General Suter, the longtime clerk of the Supreme Court, has opened up–with both barrels against the Obama Administration. He wrote a piece for Hoover titled “Executive Power on Steroids.” He is not happy with the Administration’s positions before the Court.
Much has been made recently about the Obama administration’s aggressive and excessive use of executive power. Examples include making recess appointments when the Senate was not in recess and repeatedly changing significant parts of the Patient Protection and Affordable Care Act (Obamacare) without express legislative authority. Similar excessive executive authority has been used in executing laws pertaining to entitlements and immigration.
The administration also exerts its strong-arm on a more local level, as evidenced by several recent U. S. Supreme Court cases. In those cases, which have received very little attention, the Obama administration took a crabbed view of an individual’s fundamental rights. It is one thing to be a liberal or a progressive administration; it is quite another to be hostile to fundamental individual rights. The cases described in this essay reflect an administration that is antagonistic to fundamental rights guaranteed in the Constitution.
Suter proceeds to discuss the Administration’s positions in Hosanna-Tabor, United States v. Jones, Sackett v. EPA, Arkansas Game & Fish Commission. He closes with this:
What do these cases have in common? First, the government lost all four in unanimous decisions. Second, each case dealt with a government infringement on a fundamental right—freedom of religion, the right to be free from unreasonable searches, the right to enjoy private property and due process, and the right to compensation when the government takes your property.
It is rare for the executive branch to lose four cases dealing with fundamental rights in unanimous decisions in one term. Those who believe in the Constitution and the rule of law should feel uneasy about the administration’s positions in these cases. The positions taken by the government suggest bullying and strong-arm tactics.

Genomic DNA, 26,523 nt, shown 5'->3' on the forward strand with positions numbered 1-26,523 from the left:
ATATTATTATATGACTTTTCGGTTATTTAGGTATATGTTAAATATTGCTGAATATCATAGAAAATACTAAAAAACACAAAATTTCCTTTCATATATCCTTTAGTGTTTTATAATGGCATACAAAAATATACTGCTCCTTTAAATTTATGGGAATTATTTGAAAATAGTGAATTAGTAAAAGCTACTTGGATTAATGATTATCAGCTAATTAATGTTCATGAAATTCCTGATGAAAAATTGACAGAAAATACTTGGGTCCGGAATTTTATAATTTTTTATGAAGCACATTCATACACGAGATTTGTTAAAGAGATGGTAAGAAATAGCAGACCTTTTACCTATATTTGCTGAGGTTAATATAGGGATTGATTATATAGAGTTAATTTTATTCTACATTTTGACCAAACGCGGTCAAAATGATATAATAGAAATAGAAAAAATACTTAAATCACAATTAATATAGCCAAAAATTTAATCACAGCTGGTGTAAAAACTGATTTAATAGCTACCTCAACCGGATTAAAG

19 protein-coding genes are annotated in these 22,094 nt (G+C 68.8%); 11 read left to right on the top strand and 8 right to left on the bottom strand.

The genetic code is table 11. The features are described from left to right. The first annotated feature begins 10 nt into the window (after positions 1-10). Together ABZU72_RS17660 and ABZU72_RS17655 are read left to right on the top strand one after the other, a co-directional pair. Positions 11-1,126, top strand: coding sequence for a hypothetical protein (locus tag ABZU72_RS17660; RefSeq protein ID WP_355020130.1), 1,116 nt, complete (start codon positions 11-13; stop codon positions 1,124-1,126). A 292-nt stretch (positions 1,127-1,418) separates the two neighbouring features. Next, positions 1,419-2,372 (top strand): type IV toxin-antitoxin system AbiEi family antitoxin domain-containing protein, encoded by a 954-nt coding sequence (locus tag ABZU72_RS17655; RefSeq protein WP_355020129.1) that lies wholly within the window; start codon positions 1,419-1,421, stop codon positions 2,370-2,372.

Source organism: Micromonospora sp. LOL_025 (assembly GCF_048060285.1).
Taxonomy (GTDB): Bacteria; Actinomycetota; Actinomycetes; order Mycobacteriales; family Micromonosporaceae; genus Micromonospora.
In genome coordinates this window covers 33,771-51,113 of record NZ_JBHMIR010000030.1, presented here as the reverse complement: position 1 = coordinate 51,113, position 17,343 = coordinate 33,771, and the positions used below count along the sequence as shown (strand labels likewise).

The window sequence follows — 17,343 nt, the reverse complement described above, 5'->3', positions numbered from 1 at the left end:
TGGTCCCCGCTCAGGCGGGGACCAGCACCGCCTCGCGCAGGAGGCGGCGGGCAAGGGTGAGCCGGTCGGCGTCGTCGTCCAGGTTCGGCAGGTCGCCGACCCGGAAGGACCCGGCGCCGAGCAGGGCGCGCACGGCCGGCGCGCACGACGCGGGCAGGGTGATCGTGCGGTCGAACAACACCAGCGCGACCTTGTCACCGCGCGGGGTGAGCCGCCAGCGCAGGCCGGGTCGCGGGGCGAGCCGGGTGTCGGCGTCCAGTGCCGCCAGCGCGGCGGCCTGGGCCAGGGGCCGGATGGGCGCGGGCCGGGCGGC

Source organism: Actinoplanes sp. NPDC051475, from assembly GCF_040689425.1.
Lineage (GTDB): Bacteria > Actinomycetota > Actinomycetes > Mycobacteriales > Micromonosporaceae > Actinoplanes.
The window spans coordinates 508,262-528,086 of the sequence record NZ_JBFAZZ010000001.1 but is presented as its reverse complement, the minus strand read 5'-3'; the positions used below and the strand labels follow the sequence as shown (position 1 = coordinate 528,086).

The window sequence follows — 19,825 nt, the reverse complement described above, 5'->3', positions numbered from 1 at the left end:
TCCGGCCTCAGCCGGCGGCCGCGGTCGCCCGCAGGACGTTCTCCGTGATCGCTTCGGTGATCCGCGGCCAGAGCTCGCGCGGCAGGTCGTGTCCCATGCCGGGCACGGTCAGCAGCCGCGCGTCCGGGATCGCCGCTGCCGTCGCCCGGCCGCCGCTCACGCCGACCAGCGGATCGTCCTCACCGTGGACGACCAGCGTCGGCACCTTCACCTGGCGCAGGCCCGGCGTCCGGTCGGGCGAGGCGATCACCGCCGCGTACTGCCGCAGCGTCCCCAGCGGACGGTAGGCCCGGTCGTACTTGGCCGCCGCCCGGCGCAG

Wow! Very strong words.
I’m glad that General Suter, unlike Justice Stevens, actually retired from federal service before making comments about the Court. As a private citizen, I welcome his insights about the Court, the Constitution, and the rule of law.
I had the privilege of spending some time with General Suter, when he gave the commencement address at South Texas last year. I gave him an autographed copy of Unprecedented, where he is prominently featured:
Inside the Court, it was back to business as usual.
The chief justice gave his customary end-of-term thanks to the staff, including the Court’s venerable retired Major General William K. Suter, who had just completed fifty years of government service. Roberts hoped that Suter would return the next term. He would, though he eventually retired from the Court in August 2013.
And with that, the chief justice declared that the Court would be in recess until the first Monday in October 2012.
This term, at long last, was over. With it, the constitutional chal- lenge to the ACA finally drew to a close. But the political clash over this law was far from finished.
H/T Adam White
This is William Baird, who went to jail eight times in five different states for giving contraception to unmarried people.
This is “Emko Vaginal Foam,” the product Baird distributed that got him arrested.
This ad says “Emko… used by more woman than any other non-prescription birth control product.” Note the model is wearing a wedding ring.
This ad shows a father with a (much younger) mother, and a young baby, with the headline “3 reasons for spacing your children.” Below, it says “When the family is spaced with the help of Emko foam, mother has time to regain her vim and vigor, baby gets the abundant love he can thrive on . . . and dad gets a break. Expenses are stretched out to where he can handle them with a smile.”
The First Amendment Speech II
- Brown v. EMA (887-900).
- United States v. O’Brien (900-907).